enabled German manufacturers to cope with the strong euro by competing on quality rather than price alone.

“As for ‘Made in Germany,’ we’re the world’s leading exporter (of goods), so clearly it must stand for something,”
Wolfgang Franz, head of the ZEW economic research institute told Reuters. “But we face tough competition,” he added.

B. Plan creates innovation for alternative energy sources, competing in the market with
Europe and Japan.
Jason Walsh is national policy director for Green For All, and Sarah White is a senior policy associate with the Center on
Wisconsin Strategy. Both are contributors to Foreign Policy In Focus . Adapted from Sarah White and Jason Walsh, "Greener
Pathways: Jobs and Workforce Development in the Clean Energy Economy" (Center on Wisconsin Strategy, The Workforce Alliance
and Apollo Alliance, 2008)., http://www.atimes.com/atimes/Global_Economy/JE20Dj07.html

The United States is playing catch-up to others, especially the Europeans and the Japanese, who have invested heavily
in developing the expertise and manufacturing base for this production. But there are good reasons to believe we can
and should catch up. Transporting huge turbines overseas is unsound from a carbon perspective; with oil periodically
breaching $100 per barrel, it is financially irrational as well. Soaring shipping costs (and a foundering dollar) are already
driving greater domestic production. Some of the key wind turbine manufacturers serving the US market, such as Vestas
(Denmark), Siemens (Germany), Gamesa (Spain), Mitsubishi (Japan), and Suzlon (India), have already started to produce
turbines locally.

The siting by foreign companies of manufacturing facilities in the United States, and the potential of US manufacturers
to be the links in a supply chain for the wind industry, are signs of progress. They should not obscure the additional
promise that US-based green industries hold to be globally competitive sectors. With the right policy supports, US-based
renewable energy and energy efficiency industries can capture large shares of these rapidly expanding global markets
and export their products, from solar cells to energy efficiency appliances, to consumers around the world.

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Krishnan Ramanujan

Germany 1NC Shell


C. Science policies like renewable energy are a crucial part of the German economy.
Annette Schavan, German Minister of Education and Research, “German World Champion in Export of Technology-Based Goods”,
6-27-2007, German Embassy - Washington DC, http://www.germany.info/relaunch/business/new/bus_Tech_Exports_06_07.html)

With its 6 billion euro program for research and development and its strategy for the development of the high-tech sector the
government has established favorable guidelines, a fact acknowledged by the think tanks in their report. For the first time there is
an integrated concept for the innovation policy.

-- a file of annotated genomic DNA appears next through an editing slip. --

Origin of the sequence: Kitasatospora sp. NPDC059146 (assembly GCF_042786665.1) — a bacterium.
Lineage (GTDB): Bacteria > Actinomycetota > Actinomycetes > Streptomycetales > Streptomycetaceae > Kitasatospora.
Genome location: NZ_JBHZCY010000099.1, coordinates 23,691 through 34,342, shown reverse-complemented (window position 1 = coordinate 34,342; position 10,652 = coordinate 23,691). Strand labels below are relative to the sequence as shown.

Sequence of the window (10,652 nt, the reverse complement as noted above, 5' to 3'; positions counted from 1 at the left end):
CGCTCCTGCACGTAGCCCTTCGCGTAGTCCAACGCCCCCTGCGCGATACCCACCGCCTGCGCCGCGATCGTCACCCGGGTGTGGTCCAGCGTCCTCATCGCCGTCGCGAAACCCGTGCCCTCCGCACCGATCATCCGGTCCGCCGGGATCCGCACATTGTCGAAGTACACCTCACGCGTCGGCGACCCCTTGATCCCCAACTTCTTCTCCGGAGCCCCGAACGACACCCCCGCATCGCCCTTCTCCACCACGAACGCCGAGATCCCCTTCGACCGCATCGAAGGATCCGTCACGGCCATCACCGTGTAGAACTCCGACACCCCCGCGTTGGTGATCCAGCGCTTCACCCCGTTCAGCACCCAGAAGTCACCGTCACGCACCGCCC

The proposed interlinking between economy and science will be consistently pursued. Leading markets for exports and
leading-edge areas for research and technologies will be developed.

A change in paradigm has been produced in the science policy through the Pact for Research and Innovation and the Excellence
Initiative. These have allowed the federal government to improve sustainable conditions for leading-edge research and
academic output.

In this context, it seems likely that Germany will be investing 3 percent of its gross national product in research and
development by 2010. This was the goal set for the European Union by the Council of Europe in its Lisbon meeting. “With the joint
efforts of the German states (Länder) and the economy we can achieve this objective,” remarked Schavan

D. The German economy is key to the world economy – exports show.


GIST 2008 German-Israeli Year of Science and Technology(“Economy”,
http://www.gist2008.com/en/110.php?PHPSESSID=86ec3baf55bdc47f1381f78e027ffc66)

As the world's third-strongest economy, Germany plays a leading role internationally thanks to its overall economic
performance. Israel's economy is characterized by its global orientation and its high technology sector."Silicon Wadi" is considered to
be the world's most innovative location after the USA. For many years now, Germany and Israel have been important trade partners to
each other. Germany is the most important market in Europe, with the highest gross national product and the largest
population. When it comes to international trade in goods and services, Germany ranks second after the USA. Industry is the
most important sector of the German economy. It is very diversified and holds an internationally leading position in many
different fields. Germany is the world's third-largest automobile manufacturer, and the areas of machine construction and
plant engineering are also extremely important at an international level.

E. Economic decline causes a nuclear war


Walter Russell Mead, NPQ’S Board of advisors, New perspectives quarterly, summer 1992, page 30
Hundreds of millions - billions - of people have pinned their hopes on the international market economy. They and their
leaders have embraced market principles -- and drawn closer to the west – because they believe that our system can work for
them. But what if it can't? What if the global economy stagnates - or even shrinks? In that case, we will face a new period